Thursday, August 2, 2007

The Importance of Being Earnest - Oscar Wilde

Oscar Wilde’s wit educates us on more than just The Importance of Being Earnest. This play exposes us to the classist ideals of aristocracy. Laugh at the conventions of society’s wealthy and dare mock those who are most easily mocked. Two men, Algernon and Jack, create a fictitious man named Earnest. Earnest is terminally ill and helps Algernon and Jack to escape the annoyances of their social surroundings at any given time. The real trouble sparks when two women fall hopelessly in love with Earnest. How can two women fall in love with a man who does not exist? Cecily claims that “a man who is much talked about is always attractive. One feels there must be something in him, after all” (Act II).

The Importance of Being Earnest is an ode to good writing that neither fancy music nor sophisticated stage effects can ever account for. This play is more than classic: it is timeless. His parodies have yet to lose meaning. And Lady Bracknell is an absolute hoot:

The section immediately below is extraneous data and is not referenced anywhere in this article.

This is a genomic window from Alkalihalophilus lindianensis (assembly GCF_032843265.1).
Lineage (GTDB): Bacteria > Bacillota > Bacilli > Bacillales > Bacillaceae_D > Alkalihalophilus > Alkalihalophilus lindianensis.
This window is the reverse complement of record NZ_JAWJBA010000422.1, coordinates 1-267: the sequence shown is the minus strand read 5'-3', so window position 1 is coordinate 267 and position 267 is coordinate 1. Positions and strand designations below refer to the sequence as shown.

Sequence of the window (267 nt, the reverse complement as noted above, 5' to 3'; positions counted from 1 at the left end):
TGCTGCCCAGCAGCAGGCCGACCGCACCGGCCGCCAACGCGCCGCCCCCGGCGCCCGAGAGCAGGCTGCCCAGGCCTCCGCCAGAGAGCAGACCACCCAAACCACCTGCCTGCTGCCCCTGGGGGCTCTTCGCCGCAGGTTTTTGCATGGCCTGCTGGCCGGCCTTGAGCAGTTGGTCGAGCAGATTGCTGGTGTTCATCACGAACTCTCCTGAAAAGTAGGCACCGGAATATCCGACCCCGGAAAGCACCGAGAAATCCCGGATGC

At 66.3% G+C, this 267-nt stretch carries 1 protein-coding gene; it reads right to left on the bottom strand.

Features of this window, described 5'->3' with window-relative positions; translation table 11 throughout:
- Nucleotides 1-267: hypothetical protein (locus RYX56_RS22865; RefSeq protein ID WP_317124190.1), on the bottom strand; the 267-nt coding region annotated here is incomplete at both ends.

“Kindly turn round, sweet child…There are distinct social possibilities in your profile…The chin a little higher, dear. Style largely depends on the way the chin is worn. They are worn very high, just at present” (Act III).

I strongly encourage you to put aside 4 hours this week and indulge in Wilde’s satirically splendid work.

*image courtesy of


Elisa said...

Yay! You read TIOBE finally!!! :D

Just a comment - Earnest isn't ill, it's Bunbery that is, and Wilde isn't actually being satirical - though it's hard to tell with all the humor lol. I love this play!!! I'm glad you enjoyed it too :)

Anonymous said...

Thank you so much for this review! I've added it and a link back to you into my article with 10 facts about Oscar Wilde.